- The Washington Times - Thursday, September 26, 2002


Advances in medical research are being hindered by federal rules governing the use of embryonic stem cells, scientists told a Senate panel yesterday.

Many researchers believe these cells could hold the key to solving such diverse maladies as Parkinson's disease, Alzheimer's, spinal cord injuries and diabetes.

However, President Bush, citing ethical concerns, restricted federal funding for research on embryonic stem cells to 78 existing cell lines.

Gaining access to those limited cell lines has been inordinately difficult, several researchers complained, citing costs, problems negotiating agreements with the cells' owners and restrictions imposed by governments of foreign countries, where many of the cells are located.

Responding to the complaints, Dr. Elias Zerhouni, director of the National Institutes of Health, said his agency is "diligently working with as many sources as we can to make more cell lines available."

Stem cells form very early in an embryo's development and later differentiate into numerous types of cells to form various organs and other parts of the body. Researchers hope to use these cells to repair damaged organs and cure diseases. But the 5-day-old embryo dies when the cells are removed, and opponents argue this is wrong.

George Daley of the Whitehead Institute at Massachusetts Institute of Technology said far fewer lines are available than the 78 cited by the Bush administration, "perhaps only a handful."

"The existing restrictions are keeping advances from being realized," Mr. Daley told the Senate Appropriations subcommittee on labor, health and human services and education.

Curt Civin of Johns Hopkins University told of months of negotiations with the owners of cell lines in India, only to have the Indian government step in and ban export of the cells.

"More than a year after the decision [to allow research] I have yet to receive my first cell line," Mr. Civin said.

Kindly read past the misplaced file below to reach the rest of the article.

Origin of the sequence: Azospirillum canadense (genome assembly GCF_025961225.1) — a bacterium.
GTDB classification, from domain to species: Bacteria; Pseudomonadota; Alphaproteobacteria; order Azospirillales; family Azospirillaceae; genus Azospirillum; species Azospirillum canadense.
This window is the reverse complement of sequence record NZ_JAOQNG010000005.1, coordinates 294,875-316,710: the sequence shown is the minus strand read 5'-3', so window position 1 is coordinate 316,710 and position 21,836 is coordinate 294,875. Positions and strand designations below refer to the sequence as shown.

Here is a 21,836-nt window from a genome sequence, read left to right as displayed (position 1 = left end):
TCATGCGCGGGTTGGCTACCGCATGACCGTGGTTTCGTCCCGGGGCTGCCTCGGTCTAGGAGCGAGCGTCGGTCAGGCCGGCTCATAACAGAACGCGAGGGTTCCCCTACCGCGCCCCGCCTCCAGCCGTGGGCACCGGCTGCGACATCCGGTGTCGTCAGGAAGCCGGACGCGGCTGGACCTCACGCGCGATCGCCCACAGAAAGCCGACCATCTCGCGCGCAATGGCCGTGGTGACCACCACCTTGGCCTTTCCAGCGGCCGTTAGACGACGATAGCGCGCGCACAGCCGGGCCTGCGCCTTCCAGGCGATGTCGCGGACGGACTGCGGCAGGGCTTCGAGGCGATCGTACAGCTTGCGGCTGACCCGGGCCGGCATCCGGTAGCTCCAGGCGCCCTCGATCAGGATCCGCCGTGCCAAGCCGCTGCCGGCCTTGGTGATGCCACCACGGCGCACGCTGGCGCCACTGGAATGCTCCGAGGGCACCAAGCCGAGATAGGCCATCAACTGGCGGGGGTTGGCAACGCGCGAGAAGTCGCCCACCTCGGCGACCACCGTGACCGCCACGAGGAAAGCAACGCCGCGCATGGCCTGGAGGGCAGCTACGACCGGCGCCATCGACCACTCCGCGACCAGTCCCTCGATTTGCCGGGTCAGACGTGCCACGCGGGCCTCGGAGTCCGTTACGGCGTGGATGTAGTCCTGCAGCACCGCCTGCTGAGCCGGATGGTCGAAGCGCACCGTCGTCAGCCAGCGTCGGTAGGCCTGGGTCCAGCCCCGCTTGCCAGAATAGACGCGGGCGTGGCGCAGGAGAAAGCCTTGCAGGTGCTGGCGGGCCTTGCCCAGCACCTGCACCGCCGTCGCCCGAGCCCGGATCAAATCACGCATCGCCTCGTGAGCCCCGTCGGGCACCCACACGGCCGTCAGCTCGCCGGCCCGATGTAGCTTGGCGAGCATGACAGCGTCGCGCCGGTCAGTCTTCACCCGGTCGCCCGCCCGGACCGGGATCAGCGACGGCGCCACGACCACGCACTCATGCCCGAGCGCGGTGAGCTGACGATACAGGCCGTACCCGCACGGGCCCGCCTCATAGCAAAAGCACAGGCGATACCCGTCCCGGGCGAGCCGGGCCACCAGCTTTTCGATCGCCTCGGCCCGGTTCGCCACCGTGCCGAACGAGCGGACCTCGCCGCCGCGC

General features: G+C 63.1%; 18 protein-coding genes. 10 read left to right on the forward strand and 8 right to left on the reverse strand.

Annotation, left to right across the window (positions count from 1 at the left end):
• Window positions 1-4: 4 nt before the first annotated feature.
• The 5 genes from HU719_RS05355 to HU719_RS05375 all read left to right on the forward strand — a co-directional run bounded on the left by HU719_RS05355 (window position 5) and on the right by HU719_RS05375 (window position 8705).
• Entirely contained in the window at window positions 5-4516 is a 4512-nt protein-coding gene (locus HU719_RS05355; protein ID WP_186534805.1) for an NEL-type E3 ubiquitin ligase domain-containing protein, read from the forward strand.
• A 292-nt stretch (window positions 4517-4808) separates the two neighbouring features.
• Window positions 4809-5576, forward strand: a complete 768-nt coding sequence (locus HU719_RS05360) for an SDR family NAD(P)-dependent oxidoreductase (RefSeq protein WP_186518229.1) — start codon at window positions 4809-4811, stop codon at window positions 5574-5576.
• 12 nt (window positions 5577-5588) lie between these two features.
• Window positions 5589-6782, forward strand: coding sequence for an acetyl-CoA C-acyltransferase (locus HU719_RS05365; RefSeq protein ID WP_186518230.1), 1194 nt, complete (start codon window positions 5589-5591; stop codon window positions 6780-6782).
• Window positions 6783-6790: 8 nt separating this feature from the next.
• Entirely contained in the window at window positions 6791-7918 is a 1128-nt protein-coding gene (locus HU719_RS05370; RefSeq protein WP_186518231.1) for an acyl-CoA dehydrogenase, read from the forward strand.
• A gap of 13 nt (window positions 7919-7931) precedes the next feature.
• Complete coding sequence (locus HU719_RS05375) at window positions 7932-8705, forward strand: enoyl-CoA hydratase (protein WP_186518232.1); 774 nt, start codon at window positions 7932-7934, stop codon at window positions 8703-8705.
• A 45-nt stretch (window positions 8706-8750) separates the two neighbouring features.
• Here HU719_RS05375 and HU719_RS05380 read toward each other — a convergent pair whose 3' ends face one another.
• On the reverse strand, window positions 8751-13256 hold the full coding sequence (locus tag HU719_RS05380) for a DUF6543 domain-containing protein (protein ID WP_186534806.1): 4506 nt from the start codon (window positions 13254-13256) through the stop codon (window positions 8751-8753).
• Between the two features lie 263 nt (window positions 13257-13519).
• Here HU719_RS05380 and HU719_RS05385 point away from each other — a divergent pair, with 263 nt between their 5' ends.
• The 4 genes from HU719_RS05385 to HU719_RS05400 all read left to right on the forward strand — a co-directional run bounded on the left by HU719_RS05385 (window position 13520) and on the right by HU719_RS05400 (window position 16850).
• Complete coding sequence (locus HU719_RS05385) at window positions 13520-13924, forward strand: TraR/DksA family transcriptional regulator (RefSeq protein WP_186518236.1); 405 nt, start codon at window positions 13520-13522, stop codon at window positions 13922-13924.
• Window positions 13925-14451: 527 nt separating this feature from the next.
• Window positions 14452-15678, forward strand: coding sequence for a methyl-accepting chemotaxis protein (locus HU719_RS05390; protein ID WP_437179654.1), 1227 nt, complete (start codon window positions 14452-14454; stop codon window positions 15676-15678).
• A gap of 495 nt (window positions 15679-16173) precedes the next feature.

Mr. Daley and Mr. Civin urged the NIH to establish a central facility to collect and distribute the cell lines to researchers.

Roger Pedersen of Cambridge University in England said the lack of federal support for research on human embryos has "undoubtedly" delayed the benefits of research to infertile patients and patients with degenerative diseases.

Mr. Pedersen said he worked for 30 years at the University of California, San Francisco, but moved to England because the government there encourages stem-cell research.

Sen. Arlen Specter, Pennsylvania Republican, who said it may be time to consider legislation to ease the research, asked Mr. Pedersen if other American scientists were likely to leave the country to continue their work.

"We are working diligently to recruit them," Mr. Pedersen said.

While Dr. Zerhouni said his agency is trying to make more cells available to researchers, he said the research is in an early stage.

Research in the past year has shown that embryonic stem cells "might someday be used to treat Parkinson's disease, heart disease and type I diabetes," he said.

"These findings are important, but I continue to emphasize that we are at a very early stage. Much more basic research needs to be done," he said

He said he has named a task force headed by Dr. James Battey of the National Institute on Deafness to review the state of stem-cell science and make recommendations for its future direction.

California state Sen. Deborah Ortiz told the panel her state has enacted a law that overrides the federal rules and provides state support for new embryonic stem-cell lines. Federal money can be used only for the 78 eligible cell lines. The California law would allow scientists to start new cell lines for their research.

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